The Mysterious Mary Jane’s Bridge Added To Crybaby Bridge Project

0

I have to admit something: The latest entry in the Ohio Crybaby Bridge Project is, so far, the most frustrating one I’ve tried to research. And when it comes to Crybaby Bridges in general, that’s saying a lot!

Continue reading

Advertisements

Lefevre Road Added To Crybaby Bridge Project

0

It is with great fanfare that I present to you the Lefevre Road Crybaby Bridge: Officially, the 20th Crybaby Bridge on the list!

Although, to be honest, Lefevre Road pales in comparison to most of the other bridges on the list. There’s really not much in the way of backstory or first-person accounts to really make this particular legend shine. But hey, it ended up being #20 when I put all the bridges in alphabetical order, so there you go! Anyway, the extreme lack of specifics means that it’s up to you guys to help fill in the details. So if you know anything about this bridge, let me know!

Continue reading

Hyde Road Added To Ohio Crybaby Bridge Project

0

OK, so this particular bridge is fascinating to me. Not so much the story surrounding it because, to be honest, there’s not much to go on. But there’s clearly more to this story than meets the eye…and the universe clearly wants the story told.

You see, as fate would have it, just before I was getting ready to publish the Hyde Road story, a blog reader, Lori Lotts, left a comment on the Ohio Crybaby Bridge Project home page. She asked about an alleged Crybaby Bridge on Jacoby Road, which I didn’t currently have listed. Long story short, through a series of messages between Lori and myself, it would appear that the Jacoby Road bridge was the original location of the Crybaby Bridge story. And when that bridge was demolished, the story migrated a few streets over to the Hyde Road bridge, where the current legend resides.

Continue reading

Ohio’s Historic Haunts: Location #7 Revealed!

0

Screen Shot 2015-09-18 at 11.29.39 AM Seems like this one stumped a bunch of you. It’s the Bissman Building in Mansfield!

Of course, I might have made it a bit easier if I had included a picture of the outside of the building, but what fun would that have been?

Bissman Building exterior

For Ohio’s Historic Haunts, I was looking not only for haunted locations in Ohio, but those locations had to be historically significant. And boy, did I get that with the Bissman Building. It is truly an iconic building that was, and continues to be, an integral part of Mansfield’s history. There’s more to it, though. You see, the current owner, Ben Bissman, is a fifth generation Bissman, which means he literally grew up in the building. So he’s the one to go to if you want to get the scoop on the building’s history…or the ghost stories.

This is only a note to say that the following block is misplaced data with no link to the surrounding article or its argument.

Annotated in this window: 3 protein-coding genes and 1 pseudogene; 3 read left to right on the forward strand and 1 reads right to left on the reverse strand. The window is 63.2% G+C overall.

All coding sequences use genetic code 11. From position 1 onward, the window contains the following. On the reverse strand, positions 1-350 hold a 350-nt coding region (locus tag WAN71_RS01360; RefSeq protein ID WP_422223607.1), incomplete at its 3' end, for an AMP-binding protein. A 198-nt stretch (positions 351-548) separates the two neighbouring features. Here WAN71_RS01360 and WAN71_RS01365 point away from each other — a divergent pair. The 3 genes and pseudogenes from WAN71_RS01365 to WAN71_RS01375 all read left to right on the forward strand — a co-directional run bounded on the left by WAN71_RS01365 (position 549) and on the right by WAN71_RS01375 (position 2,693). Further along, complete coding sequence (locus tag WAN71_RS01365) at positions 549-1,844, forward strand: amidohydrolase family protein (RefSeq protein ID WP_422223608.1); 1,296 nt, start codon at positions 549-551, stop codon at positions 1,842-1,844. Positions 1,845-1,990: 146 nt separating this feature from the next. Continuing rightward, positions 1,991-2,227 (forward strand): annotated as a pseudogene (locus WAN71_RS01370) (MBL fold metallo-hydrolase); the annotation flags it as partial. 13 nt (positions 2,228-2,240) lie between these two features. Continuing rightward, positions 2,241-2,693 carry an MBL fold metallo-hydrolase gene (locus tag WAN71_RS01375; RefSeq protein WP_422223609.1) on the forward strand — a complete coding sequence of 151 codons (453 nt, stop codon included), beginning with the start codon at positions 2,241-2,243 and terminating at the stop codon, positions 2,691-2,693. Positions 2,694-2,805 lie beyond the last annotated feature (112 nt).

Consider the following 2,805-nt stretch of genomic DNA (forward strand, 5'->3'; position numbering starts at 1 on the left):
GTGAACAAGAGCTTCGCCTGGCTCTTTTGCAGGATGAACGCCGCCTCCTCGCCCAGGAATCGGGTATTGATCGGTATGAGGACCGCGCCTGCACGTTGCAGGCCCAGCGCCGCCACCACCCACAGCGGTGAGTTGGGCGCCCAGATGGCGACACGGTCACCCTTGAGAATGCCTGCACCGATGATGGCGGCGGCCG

Small portion of the equipment we set up to cover the entire Bissman Building

Concerning the ghost stories, the Bissman Building has several. Perhaps the most intriguing to me is the one involving the ghost of a little girl who is said to haunt the building. While there are differing viewpoints as to who she is and why she chooses to hang around the Bissman, one thing is for sure: So many people have reported seeing her that it’s pretty hard to dispute that something odd’s going on in the building.

Some of the toys people leave for the “ghost girl” to play with at the Bissman Building

And guess what? While I was there for Ohio’s Historic Haunts, I just might have had an encounter with the ghost of a little girl! To learn more, you’ll just have to pick up a copy of Ohio’s Historic Haunts. Better yet, come to one of my presentations this fall and hear the story (and the “evidence”) for yourself!

Ohio’s Historic Haunts has finally been released, so you can snag your copy at Amazon, Kent State University Press, Barnes & Noble, or at most brick-and-mortar Ohio bookstores!

And if you want to check out all the other locations from Ohio’s Historic Haunts that I’ve revealed so far, click here!

Ohio’s Historic Haunts: Location #6 Revealed!

0

Welcome to location #6 from Ohio’s Historic Haunts: The Sullivan-Johnson Museum in Kenton, Ohio!

Like any great museum, Sullivan-Johnson is packed full of multiple histories, if you will, from local locations as well as ones from across the county. So much so that as you walk through the building and marvel at the historical artifacts tucked into virtually every corner, it’s easy to forget that this museum used to be a private home, owned by members of the Sullivan and Johnson families.

Museum display showing members of the Sullivan-Johnson family

But if you linger in the rooms, you can almost feel yourself being transported back to simpler times. When that happens, the rooms take on a warm, almost cozy feeling. No wonder that some believe ghosts from both families—Sullivan and Johnson—have taken up permanent residence here. It’s the type of place that once you visit, you never want to leave. Of course, there’s no denying the possibility that all of the historical pieces at the Sullivan-Johnson Museum may have a ghost or two attached to them, too.

So who or what is haunting the Sullivan-Johnson Museum? Well, you’ll just have to pick up a copy of Ohio’s Historic Haunts and see if you can answer that one yourselves.

Back steps, where ghostly footsteps are said to be heard